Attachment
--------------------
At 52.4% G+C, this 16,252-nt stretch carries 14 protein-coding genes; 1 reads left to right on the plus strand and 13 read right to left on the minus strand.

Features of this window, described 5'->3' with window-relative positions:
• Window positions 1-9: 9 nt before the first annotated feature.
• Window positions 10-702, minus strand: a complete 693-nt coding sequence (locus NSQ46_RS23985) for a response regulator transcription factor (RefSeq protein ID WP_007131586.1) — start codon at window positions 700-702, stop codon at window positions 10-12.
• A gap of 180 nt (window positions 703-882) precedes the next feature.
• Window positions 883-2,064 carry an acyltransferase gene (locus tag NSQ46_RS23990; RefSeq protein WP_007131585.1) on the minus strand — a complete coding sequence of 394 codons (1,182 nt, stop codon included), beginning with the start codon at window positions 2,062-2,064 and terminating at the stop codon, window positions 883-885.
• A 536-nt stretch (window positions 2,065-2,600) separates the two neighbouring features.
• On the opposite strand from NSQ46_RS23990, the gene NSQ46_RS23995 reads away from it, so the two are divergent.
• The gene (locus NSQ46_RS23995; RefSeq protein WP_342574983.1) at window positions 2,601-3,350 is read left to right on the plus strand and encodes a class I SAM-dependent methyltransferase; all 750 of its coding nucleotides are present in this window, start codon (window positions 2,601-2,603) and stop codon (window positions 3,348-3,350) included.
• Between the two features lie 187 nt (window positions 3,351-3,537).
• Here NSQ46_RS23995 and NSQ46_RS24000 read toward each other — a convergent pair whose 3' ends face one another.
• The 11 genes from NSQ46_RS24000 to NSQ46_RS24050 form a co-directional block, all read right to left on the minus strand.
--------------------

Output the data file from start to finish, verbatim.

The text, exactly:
At 52.4% G+C, this 16,252-nt stretch carries 14 protein-coding genes; 1 reads left to right on the plus strand and 13 read right to left on the minus strand.

Features of this window, described 5'->3' with window-relative positions:
• Window positions 1-9: 9 nt before the first annotated feature.
• Window positions 10-702, minus strand: a complete 693-nt coding sequence (locus NSQ46_RS23985) for a response regulator transcription factor (RefSeq protein ID WP_007131586.1) — start codon at window positions 700-702, stop codon at window positions 10-12.
• A gap of 180 nt (window positions 703-882) precedes the next feature.
• Window positions 883-2,064 carry an acyltransferase gene (locus tag NSQ46_RS23990; RefSeq protein WP_007131585.1) on the minus strand — a complete coding sequence of 394 codons (1,182 nt, stop codon included), beginning with the start codon at window positions 2,062-2,064 and terminating at the stop codon, window positions 883-885.
• A 536-nt stretch (window positions 2,065-2,600) separates the two neighbouring features.
• On the opposite strand from NSQ46_RS23990, the gene NSQ46_RS23995 reads away from it, so the two are divergent.
• The gene (locus NSQ46_RS23995; RefSeq protein WP_342574983.1) at window positions 2,601-3,350 is read left to right on the plus strand and encodes a class I SAM-dependent methyltransferase; all 750 of its coding nucleotides are present in this window, start codon (window positions 2,601-2,603) and stop codon (window positions 3,348-3,350) included.
• Between the two features lie 187 nt (window positions 3,351-3,537).
• Here NSQ46_RS23995 and NSQ46_RS24000 read toward each other — a convergent pair whose 3' ends face one another.
• The 11 genes from NSQ46_RS24000 to NSQ46_RS24050 form a co-directional block, all read right to left on the minus strand.